You’re walking down the street when you suddenly remember you need to call your bank. Oh no, your phone battery’s at 1%! You look around and here it is: a pay phone booth! And even better, there’s a phone book inside with the number you need.
If you were born in the 2000s, you probably haven’t even heard of a fax machine. Photo labs have gone, but not completely – and they still offer their services to those interested. Come to think of it, though, how many other seemingly obsolete things are still out there? And why?
-To use a fax machine, you need a printed copy of your document and the recipient has to own another such machine too. Bulky and pretty unreliable, fax machines became a thing of the past in the late 90s.
-Back in the second half of the 20th century, developing films with your vacation photos was all the rage. You had only 24 or 36 photos you could take before your film ended, so you took them carefully and then went to a photo lab to see what you had.
-You can still see paper encyclopedias on the shelves of bookstores — and many people, surprisingly, still use them.
-A bookshop has become not just a joint where you can buy a new novel by your favorite author, but a place to sit back, have a cup of tea or coffee, and relax in a comfortable chair, reading right there.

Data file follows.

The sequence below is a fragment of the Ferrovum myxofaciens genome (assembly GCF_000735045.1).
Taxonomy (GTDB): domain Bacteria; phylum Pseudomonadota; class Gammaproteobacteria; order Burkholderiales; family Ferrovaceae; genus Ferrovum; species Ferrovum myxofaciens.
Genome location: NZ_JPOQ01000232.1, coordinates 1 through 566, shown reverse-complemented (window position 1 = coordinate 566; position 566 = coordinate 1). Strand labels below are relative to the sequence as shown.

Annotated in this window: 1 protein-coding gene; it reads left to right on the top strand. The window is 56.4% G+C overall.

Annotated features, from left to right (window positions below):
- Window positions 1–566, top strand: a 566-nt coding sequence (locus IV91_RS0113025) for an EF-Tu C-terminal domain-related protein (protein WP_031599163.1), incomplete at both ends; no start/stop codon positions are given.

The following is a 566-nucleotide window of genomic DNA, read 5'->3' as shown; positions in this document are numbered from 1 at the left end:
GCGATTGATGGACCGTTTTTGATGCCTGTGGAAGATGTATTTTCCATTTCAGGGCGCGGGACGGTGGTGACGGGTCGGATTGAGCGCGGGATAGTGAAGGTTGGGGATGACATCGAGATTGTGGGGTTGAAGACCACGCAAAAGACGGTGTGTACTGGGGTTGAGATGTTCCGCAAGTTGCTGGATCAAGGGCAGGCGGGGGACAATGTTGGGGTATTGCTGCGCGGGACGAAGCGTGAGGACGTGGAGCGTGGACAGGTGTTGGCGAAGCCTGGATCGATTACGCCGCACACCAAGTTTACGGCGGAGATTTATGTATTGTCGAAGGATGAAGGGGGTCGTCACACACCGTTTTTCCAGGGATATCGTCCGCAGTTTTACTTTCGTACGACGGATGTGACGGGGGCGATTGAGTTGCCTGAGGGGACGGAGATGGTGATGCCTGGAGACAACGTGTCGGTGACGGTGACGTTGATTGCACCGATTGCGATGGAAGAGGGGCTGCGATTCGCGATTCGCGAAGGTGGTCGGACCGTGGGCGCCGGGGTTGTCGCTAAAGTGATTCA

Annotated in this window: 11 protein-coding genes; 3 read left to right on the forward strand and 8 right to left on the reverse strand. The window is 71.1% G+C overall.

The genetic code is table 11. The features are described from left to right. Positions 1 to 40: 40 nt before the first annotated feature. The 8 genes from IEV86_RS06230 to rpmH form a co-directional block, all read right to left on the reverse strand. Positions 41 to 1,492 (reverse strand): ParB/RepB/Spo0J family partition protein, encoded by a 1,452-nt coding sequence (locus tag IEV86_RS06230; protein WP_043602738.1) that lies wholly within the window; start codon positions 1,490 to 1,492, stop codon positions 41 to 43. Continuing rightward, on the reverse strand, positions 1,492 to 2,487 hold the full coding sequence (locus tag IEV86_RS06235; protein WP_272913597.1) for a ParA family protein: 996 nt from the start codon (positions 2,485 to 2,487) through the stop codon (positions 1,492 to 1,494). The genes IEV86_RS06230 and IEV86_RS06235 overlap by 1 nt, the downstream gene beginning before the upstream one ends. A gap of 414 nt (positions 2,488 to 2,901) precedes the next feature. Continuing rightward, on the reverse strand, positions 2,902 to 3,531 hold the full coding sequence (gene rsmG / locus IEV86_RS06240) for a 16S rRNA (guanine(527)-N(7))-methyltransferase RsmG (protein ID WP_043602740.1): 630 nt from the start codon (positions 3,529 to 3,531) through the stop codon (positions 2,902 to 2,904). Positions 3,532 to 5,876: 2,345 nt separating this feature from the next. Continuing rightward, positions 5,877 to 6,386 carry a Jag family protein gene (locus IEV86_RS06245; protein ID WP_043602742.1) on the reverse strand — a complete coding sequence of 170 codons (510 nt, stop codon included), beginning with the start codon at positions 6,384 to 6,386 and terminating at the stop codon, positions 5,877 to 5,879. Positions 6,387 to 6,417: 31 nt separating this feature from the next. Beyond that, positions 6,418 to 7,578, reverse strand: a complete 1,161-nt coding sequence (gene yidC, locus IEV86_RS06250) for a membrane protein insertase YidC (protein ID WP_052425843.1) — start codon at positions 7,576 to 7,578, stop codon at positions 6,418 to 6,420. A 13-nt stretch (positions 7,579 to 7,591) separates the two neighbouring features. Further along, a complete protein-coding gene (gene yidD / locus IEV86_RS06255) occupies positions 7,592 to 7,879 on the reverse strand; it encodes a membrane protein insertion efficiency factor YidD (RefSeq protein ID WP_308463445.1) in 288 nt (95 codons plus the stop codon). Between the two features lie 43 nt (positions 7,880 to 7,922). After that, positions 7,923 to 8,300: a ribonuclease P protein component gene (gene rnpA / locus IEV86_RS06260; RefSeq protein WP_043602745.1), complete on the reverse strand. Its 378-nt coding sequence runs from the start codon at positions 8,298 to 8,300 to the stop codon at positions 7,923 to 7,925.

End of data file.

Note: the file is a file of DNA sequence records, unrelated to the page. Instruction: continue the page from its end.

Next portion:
-Surprisingly, though they’re gone from households, there are still VHS tapes that are incredibly rare and valuable even today. For example, there’s a Star Wars sealed box tape for sale on eBay that costs $3,500.
-Today, with Instagram and digital pictures all around, a photo album seems obsolete, but almost any photographer you ask will offer you to make a photo album of your own.
-Unlike smartphones and tablets, these simple devices are very hard to track, so if you’re worried about being watched, an old cell phone is a really good choice.
-In some distant areas of the world, you’d be stranded without any connection if not for pay phones that are still installed in many countries.
-Pagers were extremely popular at some point in the 90s, but for obvious reasons they soon became outdated and replaced by more versatile mobile phones. However, paramedics and emergency care workers still use them.
-By and large, pennies are next to worthless, but they’re still being widely circulated. The cost of producing a penny is more than it’s actually worth: 1.7 cents for a 1 penny coin.
-Warm quality of sound they give and the feeling of authenticity when listening to the great bands of the 20th century makes lots of audiophiles around the world collect vinyl records and keep them as the treasure they certainly are.
-Many businesses still cling to landlines, and in some countries banks won’t even give you a loan if you don’t own a landline.